The chair put me in touch with the head of the medical terminology and pharmacology courses – she was the person in charge of hiring the professors.

We exchanged some emails and I had to answer numerous questions to convince her that I was okay with the lower pay, that I had enough time to dedicate to teaching, that I understood the role would be very different from being a physician.

Finally a date was set for me to interview before a panel. I got asked some standard interview questions and had to give a 15-minute sample lecture which I believe I rocked.

I got a job offer on the spot and passed the background check that day and I am now officially a college professor.

my 5 Interview Questions

  1. Provide an example when you needed to change your teaching techniques to better serve the students you were teaching. How did that go for you?
  2. How do you make sure that equality, diversity, and inclusion is maintained in your classroom?
  3. Because of the diverse education background at a community college, how do you make sure that each student is engaged?
  4. What are the characteristics of a teaching course that has a good level of engagement and achieves its desired purpose?
  5. A student gets a B on the final but would need an A on that final to pass the course. They tell you how important it is for them to pass the course or else they won’t get into a specific program. What do you do?

What I liked was that for each answer I gave the panel of interviewers each gave their take on it which was very insightful – I felt that each person genuinely wanted me to do well if I got hired.

First Assignment as a College Professor

I was offered to teach medical terminology for a semester which is a total of 4 hours a week. Because it’s my first faculty job at this college I am only offered 1 course to teach which is ideal.

She prefers that I start out doing teaching in person before she starts offering me online teaching jobs. A lot of courses are moving online and so there are a lot of such opportunities available but I’m not jonesing for any right now.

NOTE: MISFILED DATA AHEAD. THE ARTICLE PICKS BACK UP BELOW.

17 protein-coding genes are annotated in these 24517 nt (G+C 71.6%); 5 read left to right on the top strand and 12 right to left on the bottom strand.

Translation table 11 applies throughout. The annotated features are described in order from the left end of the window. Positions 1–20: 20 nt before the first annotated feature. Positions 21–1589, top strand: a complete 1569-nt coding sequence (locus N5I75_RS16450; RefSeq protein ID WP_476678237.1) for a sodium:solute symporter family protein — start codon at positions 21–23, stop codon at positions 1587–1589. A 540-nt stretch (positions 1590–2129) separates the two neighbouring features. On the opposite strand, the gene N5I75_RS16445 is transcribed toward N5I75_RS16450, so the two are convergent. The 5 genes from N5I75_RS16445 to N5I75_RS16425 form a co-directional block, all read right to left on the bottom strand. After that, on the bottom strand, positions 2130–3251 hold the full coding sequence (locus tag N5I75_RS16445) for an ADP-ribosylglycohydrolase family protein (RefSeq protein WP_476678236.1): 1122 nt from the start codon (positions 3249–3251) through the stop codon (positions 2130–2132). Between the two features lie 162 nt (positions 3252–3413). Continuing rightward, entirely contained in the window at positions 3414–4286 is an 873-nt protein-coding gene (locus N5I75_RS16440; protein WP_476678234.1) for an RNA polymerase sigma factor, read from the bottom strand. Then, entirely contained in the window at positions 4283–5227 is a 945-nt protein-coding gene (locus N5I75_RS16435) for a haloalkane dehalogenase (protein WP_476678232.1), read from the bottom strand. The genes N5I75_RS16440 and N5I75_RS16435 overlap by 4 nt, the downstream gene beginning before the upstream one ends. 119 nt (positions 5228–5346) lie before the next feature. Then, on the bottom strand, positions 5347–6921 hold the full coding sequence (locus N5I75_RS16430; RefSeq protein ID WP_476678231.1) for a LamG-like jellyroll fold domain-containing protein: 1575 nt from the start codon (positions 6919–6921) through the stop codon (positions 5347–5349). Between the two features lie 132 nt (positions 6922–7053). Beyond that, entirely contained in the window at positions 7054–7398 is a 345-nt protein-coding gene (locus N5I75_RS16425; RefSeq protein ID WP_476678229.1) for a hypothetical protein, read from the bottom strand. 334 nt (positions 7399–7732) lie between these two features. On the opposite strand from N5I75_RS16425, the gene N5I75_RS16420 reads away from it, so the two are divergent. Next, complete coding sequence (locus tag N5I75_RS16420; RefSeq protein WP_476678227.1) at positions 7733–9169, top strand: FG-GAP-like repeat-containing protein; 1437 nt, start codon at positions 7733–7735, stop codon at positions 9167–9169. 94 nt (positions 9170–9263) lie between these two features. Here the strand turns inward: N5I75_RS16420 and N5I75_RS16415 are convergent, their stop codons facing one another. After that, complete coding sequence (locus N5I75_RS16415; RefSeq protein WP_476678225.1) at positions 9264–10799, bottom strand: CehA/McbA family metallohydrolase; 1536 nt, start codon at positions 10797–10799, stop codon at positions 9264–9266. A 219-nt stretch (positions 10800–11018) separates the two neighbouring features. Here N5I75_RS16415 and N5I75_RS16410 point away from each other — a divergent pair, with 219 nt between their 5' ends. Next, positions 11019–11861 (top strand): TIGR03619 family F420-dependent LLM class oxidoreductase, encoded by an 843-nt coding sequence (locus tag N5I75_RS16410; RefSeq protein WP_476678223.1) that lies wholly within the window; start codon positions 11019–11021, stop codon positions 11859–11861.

For the sake of my own career aspirations, I prefer to do more in-person teaching as a college professor so that I am more marketable should I decide to teach somewhere else in the future.

 

4 replies on “College Professor as a Career Option”

Cool. I hope you can throw a little grammar into the curriculum.

Purulent is an adjective, pussy is a noun. When describing a bodily fluid, use an adjective please.

This is cool. I have some interest in teaching also. I would have had difficulty answering those questions though!

I think they were great questions and honestly the interviewing panel were so warm and friendly that it didn’t seem like the kind of interview where they wanted to stump me. They helped me along and filled in any gaps so that I could answer it well.
I really think teaching on a 1:1 like we do with medical students and residents is much tougher than group teaching though I may soon swallow these words.
Also, we know what great teachers do that engages us and what shitty ones are like. It helps to put yourself in that situation and I think the answers would come more naturally.

1. I gave an example of having to help 2 interns who were performing far lower than other interns when I was a chief resident.
2. I talked about ethnic backgrounds, sexual preferences, sexual identity, gender issues, etc. And trying to incorporate that into each lecture and discussion.
3. I really didn’t know where to go with this one so 2 of the interviewers just gave me some clues and they basically answered it for me. So I said that I would constantly collect feedback and encourage engagement by having students answer questions whether in form of quizzes or just open Q&A. I would also discuss ways they could succeed in my class, such as when to take notes and what material will be tested on etc.
4. This is going back to students who learn better by didactics, those who learn better by hearing, those who absorb more with visual cues etc. So just creating different ways for students to interact with the material.
5. I said that I wouldn’t change the grade and the only way I would is if at the beginning of the course I let everyone know that there are bonus quizzes that I can offer to those whose grades are on the verge.